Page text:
Kicking off 2012 with some downstream fun

Red Hat makes it a not-impossible task to remove the Red Hat branding from their flagship product and make your own distribution. In a comedically over-simplified way, essentially you can:

  • download the freely-available RHEL source RPMs
  • de-brand them (essentially replace redhat-logos and a few other key packages)
  • build out all of your altered RPMs and make a distro out of it (WAY out of this scope)
  • release your distribution under the same open source license as RHEL

There are several players in the universe of downstream, RHEL-derived releases, currently, and their situations are always changing. That is, of course, because they are all-volunteer efforts. Last year CentOS (http://www.centos.org) had some serious issues with their 6.0 release, and have always had a reputation of being an opaque and non-communicative group. Scientific Linux seized on the CentOS issues and attempted to make some real in-roads into their user base and community visibility. Another group actually formed in 2011, tryin to take the lessons learned from CentOS and Scientific Linux and make a new distribution with transparency built-in to the community. So how is every one doing today?

CentOS (http://www.centos.org)

In North America, CentOS has been the goto RHEL-derived Linux distribution since before I ever got into IT. The releases are normally stable, but have been plagued in the past by delays in security updates, point upgrades, and almost always a lack of communication from the CentOS team. There was talk in 2011 of CentOS finally moving to a rolling release methodology, but I can’t find any confirmation that it ever happened. Their site also has no links I could find to 6.x documentation or process. This isn’t to say that it isn’t happening, it’s just to say that they’re not telling anyone about it. They do announce 6.2 being released, which brings them more or less up to their upstream source. With all of the turbulence and lack of communication and confusion, the mirrors stay up and I have to say I’ve got a 6.x CentOS ISO sitting on my desk… somewhere.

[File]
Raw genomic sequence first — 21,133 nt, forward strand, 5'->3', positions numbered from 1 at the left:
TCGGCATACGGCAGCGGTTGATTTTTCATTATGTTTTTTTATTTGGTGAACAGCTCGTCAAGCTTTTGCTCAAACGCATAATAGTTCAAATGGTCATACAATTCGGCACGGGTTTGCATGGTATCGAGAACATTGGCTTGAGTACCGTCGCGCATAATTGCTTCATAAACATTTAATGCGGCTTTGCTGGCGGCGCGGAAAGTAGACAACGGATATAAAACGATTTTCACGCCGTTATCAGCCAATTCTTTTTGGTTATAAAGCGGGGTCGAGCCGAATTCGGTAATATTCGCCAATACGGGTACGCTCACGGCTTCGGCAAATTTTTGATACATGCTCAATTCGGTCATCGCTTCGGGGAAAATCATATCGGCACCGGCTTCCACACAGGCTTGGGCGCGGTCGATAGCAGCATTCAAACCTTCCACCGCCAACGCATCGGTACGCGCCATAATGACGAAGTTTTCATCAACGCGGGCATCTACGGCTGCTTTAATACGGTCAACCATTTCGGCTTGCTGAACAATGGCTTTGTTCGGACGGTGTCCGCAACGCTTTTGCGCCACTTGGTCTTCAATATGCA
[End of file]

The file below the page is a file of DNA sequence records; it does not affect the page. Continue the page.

Scientific Linux (http://www.scientificlinux.org/)

Scientific jumped pretty hard at CentOS last year when it took CentOS a LONG time to get their 6.0 release out. For the first time, people who had never really considered anything other than CentOS were scratching their head and wondering who this upstart from CERN was. Of course, SL is no upstart, being around since 2004. This 2011 inroad into CentOS-land was relatively short-lived, however.  In August, Troy Dawson announced that he was leaving the SL project to work for Red Hat on their new OpenShift project. Not long after that, rumors of lack of team cohesion and direction started to bubble up. Currently, SL’s most recent release is Scientific Linux 6.2 beta 2 (as of January 9, 2012).

AscendOS (http://www.ascendos.org/)

AscendOS is the new kid on the block in this neighborhood, hoping to have their first production release based on RHEL 6.3. I actually had a conversation via email with Andrew, one of the AscendOS team leaders. He confirmed that AscendOS is going through a lot of the growin pains of any new open source project. Those problems are, of course, the number of contributors and the amout of time those contributors can allocate to a project. AscendOS has some developer builds available for download, and are still actively working to refine their build process and environment. If you can and want to help an interesting new project, I highly encourage you to give this project a look.

While these aren’t by any stretch all of the RHEL-derived downstream distributions, these are the ones that most interest me currently. Are there any other interesting ones out there?

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